Angell, William J. "Radon Courses for Professionals." Radon Courses for Professionals. N.p., 7 Aug. 2013. Web. 22 Sept. 2014.
"South Dakota Radon Information." South Dakota Radon Information. N.p., n.d. Web. 22 Sept. 2014. <http://denr.sd.gov/des/aq/radon1.aspx>.
As you can see, all the counties in the Brookings, Watertown and Sioux Falls area have above average radon levels that are known to cause health problems such as lung cancer and asthma
The picture above shows the average radon levels throughout the United States while the picture below shows the average radon concentrations in South Dakota. The areas in pink have dangerous radon levels on average,the images in yellow have moderate radon levels and the areas in blue are typically low. These maps should not be used as a substitute of an actual radon test. Everyone should have their home tested to ensure their health and safety.
-21,300 lung cancer deaths per year are
due to radon exposure in the home
-18,400 deaths are among those who have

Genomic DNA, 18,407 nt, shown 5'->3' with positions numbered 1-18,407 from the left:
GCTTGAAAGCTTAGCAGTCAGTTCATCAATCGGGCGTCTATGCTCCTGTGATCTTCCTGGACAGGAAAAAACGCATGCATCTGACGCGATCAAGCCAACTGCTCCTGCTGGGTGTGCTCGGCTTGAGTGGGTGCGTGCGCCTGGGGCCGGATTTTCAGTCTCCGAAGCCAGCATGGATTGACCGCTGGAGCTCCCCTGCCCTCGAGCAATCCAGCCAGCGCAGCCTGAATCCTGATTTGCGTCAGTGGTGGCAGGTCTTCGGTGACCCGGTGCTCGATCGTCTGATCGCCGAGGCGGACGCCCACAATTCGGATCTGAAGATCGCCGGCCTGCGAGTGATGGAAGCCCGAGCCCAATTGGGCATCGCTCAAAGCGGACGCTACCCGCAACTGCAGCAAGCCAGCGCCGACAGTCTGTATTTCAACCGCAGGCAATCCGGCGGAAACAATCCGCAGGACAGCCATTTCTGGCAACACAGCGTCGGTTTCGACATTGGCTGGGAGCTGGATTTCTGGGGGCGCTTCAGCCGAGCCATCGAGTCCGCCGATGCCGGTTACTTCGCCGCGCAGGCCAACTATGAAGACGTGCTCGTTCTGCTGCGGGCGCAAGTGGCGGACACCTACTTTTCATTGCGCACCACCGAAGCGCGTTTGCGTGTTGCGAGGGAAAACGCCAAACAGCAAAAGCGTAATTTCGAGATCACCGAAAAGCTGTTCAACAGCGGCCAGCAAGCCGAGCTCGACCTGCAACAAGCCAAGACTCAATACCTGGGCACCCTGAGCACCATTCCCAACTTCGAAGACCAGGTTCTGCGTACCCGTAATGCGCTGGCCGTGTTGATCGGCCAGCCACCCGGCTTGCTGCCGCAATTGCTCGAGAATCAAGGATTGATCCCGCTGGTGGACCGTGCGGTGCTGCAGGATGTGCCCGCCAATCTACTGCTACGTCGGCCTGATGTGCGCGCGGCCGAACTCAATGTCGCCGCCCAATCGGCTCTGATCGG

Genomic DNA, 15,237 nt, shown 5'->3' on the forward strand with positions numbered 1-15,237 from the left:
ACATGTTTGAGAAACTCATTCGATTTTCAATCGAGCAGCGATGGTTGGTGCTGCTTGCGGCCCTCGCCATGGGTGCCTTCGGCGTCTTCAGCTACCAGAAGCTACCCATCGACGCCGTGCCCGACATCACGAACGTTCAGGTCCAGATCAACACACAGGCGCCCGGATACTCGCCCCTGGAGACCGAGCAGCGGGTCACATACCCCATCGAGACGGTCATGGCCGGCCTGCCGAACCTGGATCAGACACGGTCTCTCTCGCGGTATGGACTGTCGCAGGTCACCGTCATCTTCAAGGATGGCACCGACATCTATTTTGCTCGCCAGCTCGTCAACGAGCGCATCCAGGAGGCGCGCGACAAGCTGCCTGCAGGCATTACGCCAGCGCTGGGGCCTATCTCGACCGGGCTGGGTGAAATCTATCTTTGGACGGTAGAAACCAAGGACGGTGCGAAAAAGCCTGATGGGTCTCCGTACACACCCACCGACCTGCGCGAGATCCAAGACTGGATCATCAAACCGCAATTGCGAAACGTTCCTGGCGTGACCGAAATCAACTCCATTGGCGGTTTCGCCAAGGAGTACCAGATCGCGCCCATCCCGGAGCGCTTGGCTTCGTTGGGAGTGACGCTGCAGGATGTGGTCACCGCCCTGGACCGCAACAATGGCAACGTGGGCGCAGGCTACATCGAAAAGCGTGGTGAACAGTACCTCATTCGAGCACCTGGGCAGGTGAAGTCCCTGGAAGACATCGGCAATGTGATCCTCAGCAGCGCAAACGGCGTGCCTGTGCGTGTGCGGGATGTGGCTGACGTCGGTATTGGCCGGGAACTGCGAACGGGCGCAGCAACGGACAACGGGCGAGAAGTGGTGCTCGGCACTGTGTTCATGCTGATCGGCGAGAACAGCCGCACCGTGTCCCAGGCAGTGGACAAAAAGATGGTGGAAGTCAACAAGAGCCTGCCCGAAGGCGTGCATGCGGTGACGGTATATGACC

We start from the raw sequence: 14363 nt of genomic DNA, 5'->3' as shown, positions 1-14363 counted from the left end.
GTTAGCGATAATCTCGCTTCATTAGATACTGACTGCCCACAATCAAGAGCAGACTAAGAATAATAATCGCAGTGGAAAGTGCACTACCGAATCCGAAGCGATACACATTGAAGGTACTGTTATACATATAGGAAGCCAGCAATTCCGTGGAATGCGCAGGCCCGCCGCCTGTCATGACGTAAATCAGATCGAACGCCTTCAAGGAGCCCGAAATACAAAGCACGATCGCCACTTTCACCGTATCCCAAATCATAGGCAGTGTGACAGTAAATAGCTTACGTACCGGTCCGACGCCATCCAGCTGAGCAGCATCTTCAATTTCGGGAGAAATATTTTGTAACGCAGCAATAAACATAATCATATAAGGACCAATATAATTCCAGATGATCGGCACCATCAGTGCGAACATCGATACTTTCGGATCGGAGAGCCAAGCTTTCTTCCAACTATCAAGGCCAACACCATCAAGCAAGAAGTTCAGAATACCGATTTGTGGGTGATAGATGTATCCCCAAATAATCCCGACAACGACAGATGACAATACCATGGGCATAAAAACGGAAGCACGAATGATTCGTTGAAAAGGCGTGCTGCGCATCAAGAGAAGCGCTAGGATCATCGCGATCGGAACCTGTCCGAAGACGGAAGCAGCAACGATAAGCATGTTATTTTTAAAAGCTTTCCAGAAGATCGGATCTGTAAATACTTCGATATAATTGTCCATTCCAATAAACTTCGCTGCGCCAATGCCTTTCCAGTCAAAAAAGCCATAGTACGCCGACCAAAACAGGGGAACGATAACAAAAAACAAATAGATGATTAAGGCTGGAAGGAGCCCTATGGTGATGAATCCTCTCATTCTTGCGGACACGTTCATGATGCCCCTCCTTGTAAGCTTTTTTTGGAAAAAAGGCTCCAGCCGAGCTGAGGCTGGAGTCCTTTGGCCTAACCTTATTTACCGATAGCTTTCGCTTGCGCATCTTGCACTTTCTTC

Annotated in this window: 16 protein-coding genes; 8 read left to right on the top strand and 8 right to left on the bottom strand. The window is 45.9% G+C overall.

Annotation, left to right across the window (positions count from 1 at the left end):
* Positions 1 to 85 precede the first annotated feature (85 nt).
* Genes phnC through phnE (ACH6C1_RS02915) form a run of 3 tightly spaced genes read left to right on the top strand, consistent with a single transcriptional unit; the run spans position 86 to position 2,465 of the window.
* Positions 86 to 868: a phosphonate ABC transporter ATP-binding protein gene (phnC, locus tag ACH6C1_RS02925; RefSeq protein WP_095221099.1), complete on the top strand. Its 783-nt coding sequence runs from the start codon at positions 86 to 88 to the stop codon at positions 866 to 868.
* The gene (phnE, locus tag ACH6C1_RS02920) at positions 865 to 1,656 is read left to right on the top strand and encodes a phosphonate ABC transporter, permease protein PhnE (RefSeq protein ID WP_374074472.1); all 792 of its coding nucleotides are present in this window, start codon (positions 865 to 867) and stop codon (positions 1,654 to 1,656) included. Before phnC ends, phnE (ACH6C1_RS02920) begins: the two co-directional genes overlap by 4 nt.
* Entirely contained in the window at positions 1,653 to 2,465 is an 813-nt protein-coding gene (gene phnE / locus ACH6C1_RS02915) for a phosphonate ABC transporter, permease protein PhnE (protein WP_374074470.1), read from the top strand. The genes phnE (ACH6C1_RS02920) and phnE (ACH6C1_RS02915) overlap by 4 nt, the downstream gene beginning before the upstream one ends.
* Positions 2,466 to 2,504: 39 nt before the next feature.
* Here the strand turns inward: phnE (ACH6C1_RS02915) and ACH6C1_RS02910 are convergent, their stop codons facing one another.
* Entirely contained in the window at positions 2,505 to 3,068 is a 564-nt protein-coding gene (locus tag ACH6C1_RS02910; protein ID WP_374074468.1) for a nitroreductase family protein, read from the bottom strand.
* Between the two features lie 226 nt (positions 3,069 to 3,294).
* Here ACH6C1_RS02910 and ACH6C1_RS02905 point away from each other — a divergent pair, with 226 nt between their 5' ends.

smoked (12% of all smokers who die from
-2,900 of these deaths are among those
who have never smoked (26% of all
smokers who die from lung cancer)
-Average mitigation system installation cost
-Average mitigation system operating cost in South Dakota $3.00/month
-Expected life span of fan
-Fan replacement cost
$145-$300 ($60-$100 if fan is under warranty)
If you find that your home has high radon levels, there are ways to reduce the concentrations. Even very high levels can be reduced to acceptable levels by installing radon mitigation in Brookings and surrounding areas. There are several methods that can be used to lower radon gas levels in your home. Some techniques prevent radon from entering your home while others reduce radon levels after it has entered. EPA generally recommends methods which prevent the entry of radon. One method that prevents the entry of radon is called active soil depressurization. This system consists of PVC pipe connected to the soil either through a hole in the slab, a sump lid connection, or beneath a plastic sheet in the crawl space. Attached to the pipe is a quiet, continuously operating fan that discharges the radon to a location outside of the home. The picture below shows a mitigation system that was installed on an existing home while the picture to the left shows a system that was installed on a house while it was being built. This pipe will not be visible once the house is complete because it will be hidden in the walls. The radon mitigation system cost is very small compared to the health benefits that you receive from having a radon mitigation system installed.